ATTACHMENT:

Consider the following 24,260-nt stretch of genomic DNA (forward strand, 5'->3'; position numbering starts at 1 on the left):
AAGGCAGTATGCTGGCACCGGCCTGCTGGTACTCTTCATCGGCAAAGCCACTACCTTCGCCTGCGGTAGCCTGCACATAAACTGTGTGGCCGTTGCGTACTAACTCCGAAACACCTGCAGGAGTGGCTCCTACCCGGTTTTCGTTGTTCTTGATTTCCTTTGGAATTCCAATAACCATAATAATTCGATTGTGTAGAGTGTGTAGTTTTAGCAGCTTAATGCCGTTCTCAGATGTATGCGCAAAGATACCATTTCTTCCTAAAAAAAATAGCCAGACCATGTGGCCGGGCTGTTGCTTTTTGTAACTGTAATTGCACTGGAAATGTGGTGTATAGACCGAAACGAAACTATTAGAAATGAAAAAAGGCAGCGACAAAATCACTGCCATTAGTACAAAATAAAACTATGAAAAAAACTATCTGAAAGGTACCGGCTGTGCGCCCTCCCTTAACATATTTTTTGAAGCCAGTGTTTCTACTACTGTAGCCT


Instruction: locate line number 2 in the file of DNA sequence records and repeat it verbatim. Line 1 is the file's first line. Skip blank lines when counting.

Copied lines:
AAGGCAGTATGCTGGCACCGGCCTGCTGGTACTCTTCATCGGCAAAGCCACTACCTTCGCCTGCGGTAGCCTGCACATAAACTGTGTGGCCGTTGCGTACTAACTCCGAAACACCTGCAGGAGTGGCTCCTACCCGGTTTTCGTTGTTCTTGATTTCCTTTGGAATTCCAATAACCATAATAATTCGATTGTGTAGAGTGTGTAGTTTTAGCAGCTTAATGCCGTTCTCAGATGTATGCGCAAAGATACCATTTCTTCCTAAAAAAAATAGCCAGACCATGTGGCCGGGCTGTTGCTTTTTGTAACTGTAATTGCACTGGAAATGTGGTGTATAGACCGAAACGAAACTATTAGAAATGAAAAAAGGCAGCGACAAAATCACTGCCATTAGTACAAAATAAAACTATGAAAAAAACTATCTGAAAGGTACCGGCTGTGCGCCCTCCCTTAACATATTTTTTGAAGCCAGTGTTTCTACTACTGTAGCCT